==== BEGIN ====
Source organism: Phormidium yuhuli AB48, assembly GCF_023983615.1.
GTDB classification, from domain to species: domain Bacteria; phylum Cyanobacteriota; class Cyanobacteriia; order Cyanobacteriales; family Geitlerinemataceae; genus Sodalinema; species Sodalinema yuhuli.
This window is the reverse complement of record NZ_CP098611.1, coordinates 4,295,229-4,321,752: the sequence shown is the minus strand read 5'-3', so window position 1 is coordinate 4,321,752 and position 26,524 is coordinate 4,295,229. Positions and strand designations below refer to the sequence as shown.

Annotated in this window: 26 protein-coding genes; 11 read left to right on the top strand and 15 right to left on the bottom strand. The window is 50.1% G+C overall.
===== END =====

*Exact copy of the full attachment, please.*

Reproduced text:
Source organism: Phormidium yuhuli AB48, assembly GCF_023983615.1.
GTDB classification, from domain to species: domain Bacteria; phylum Cyanobacteriota; class Cyanobacteriia; order Cyanobacteriales; family Geitlerinemataceae; genus Sodalinema; species Sodalinema yuhuli.
This window is the reverse complement of record NZ_CP098611.1, coordinates 4,295,229-4,321,752: the sequence shown is the minus strand read 5'-3', so window position 1 is coordinate 4,321,752 and position 26,524 is coordinate 4,295,229. Positions and strand designations below refer to the sequence as shown.

Annotated in this window: 26 protein-coding genes; 11 read left to right on the top strand and 15 right to left on the bottom strand. The window is 50.1% G+C overall.